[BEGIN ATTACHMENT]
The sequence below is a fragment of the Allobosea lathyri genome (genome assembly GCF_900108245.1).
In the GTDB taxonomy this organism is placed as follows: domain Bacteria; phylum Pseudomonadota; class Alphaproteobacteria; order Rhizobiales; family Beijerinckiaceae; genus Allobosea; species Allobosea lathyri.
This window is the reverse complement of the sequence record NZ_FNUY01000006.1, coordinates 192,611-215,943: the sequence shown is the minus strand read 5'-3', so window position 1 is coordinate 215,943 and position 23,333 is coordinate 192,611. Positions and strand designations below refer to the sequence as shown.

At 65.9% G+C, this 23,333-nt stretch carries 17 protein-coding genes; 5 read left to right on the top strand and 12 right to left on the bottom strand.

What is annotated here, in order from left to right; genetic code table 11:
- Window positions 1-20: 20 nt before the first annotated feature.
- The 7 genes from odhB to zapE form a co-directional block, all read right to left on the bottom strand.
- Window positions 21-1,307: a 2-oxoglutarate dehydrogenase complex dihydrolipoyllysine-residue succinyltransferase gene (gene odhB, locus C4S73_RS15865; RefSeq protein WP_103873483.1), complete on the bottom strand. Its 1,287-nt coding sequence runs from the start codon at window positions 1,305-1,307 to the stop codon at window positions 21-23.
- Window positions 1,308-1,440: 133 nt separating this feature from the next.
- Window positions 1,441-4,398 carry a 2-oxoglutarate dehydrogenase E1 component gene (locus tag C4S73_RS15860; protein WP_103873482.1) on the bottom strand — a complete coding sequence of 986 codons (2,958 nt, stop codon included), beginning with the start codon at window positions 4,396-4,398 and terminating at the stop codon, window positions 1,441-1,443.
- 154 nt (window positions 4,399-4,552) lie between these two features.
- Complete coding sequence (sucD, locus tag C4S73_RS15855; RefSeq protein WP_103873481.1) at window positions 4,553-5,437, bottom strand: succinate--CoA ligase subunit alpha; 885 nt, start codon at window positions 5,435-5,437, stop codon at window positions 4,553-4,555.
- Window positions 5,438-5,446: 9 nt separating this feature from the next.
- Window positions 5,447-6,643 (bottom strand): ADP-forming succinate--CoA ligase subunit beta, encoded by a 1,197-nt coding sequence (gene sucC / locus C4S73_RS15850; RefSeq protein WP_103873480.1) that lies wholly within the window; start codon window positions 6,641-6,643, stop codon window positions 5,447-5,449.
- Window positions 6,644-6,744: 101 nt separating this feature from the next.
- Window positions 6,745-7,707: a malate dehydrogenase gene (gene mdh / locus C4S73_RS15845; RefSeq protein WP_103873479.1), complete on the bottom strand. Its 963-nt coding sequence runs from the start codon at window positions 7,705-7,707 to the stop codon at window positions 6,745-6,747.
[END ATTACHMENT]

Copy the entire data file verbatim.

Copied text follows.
The sequence below is a fragment of the Allobosea lathyri genome (genome assembly GCF_900108245.1).
In the GTDB taxonomy this organism is placed as follows: domain Bacteria; phylum Pseudomonadota; class Alphaproteobacteria; order Rhizobiales; family Beijerinckiaceae; genus Allobosea; species Allobosea lathyri.
This window is the reverse complement of the sequence record NZ_FNUY01000006.1, coordinates 192,611-215,943: the sequence shown is the minus strand read 5'-3', so window position 1 is coordinate 215,943 and position 23,333 is coordinate 192,611. Positions and strand designations below refer to the sequence as shown.

At 65.9% G+C, this 23,333-nt stretch carries 17 protein-coding genes; 5 read left to right on the top strand and 12 right to left on the bottom strand.

What is annotated here, in order from left to right; genetic code table 11:
- Window positions 1-20: 20 nt before the first annotated feature.
- The 7 genes from odhB to zapE form a co-directional block, all read right to left on the bottom strand.
- Window positions 21-1,307: a 2-oxoglutarate dehydrogenase complex dihydrolipoyllysine-residue succinyltransferase gene (gene odhB, locus C4S73_RS15865; RefSeq protein WP_103873483.1), complete on the bottom strand. Its 1,287-nt coding sequence runs from the start codon at window positions 1,305-1,307 to the stop codon at window positions 21-23.
- Window positions 1,308-1,440: 133 nt separating this feature from the next.
- Window positions 1,441-4,398 carry a 2-oxoglutarate dehydrogenase E1 component gene (locus tag C4S73_RS15860; protein WP_103873482.1) on the bottom strand — a complete coding sequence of 986 codons (2,958 nt, stop codon included), beginning with the start codon at window positions 4,396-4,398 and terminating at the stop codon, window positions 1,441-1,443.
- 154 nt (window positions 4,399-4,552) lie between these two features.
- Complete coding sequence (sucD, locus tag C4S73_RS15855; RefSeq protein WP_103873481.1) at window positions 4,553-5,437, bottom strand: succinate--CoA ligase subunit alpha; 885 nt, start codon at window positions 5,435-5,437, stop codon at window positions 4,553-4,555.
- Window positions 5,438-5,446: 9 nt separating this feature from the next.
- Window positions 5,447-6,643 (bottom strand): ADP-forming succinate--CoA ligase subunit beta, encoded by a 1,197-nt coding sequence (gene sucC / locus C4S73_RS15850; RefSeq protein WP_103873480.1) that lies wholly within the window; start codon window positions 6,641-6,643, stop codon window positions 5,447-5,449.
- Window positions 6,644-6,744: 101 nt separating this feature from the next.
- Window positions 6,745-7,707: a malate dehydrogenase gene (gene mdh / locus C4S73_RS15845; RefSeq protein WP_103873479.1), complete on the bottom strand. Its 963-nt coding sequence runs from the start codon at window positions 7,705-7,707 to the stop codon at window positions 6,745-6,747.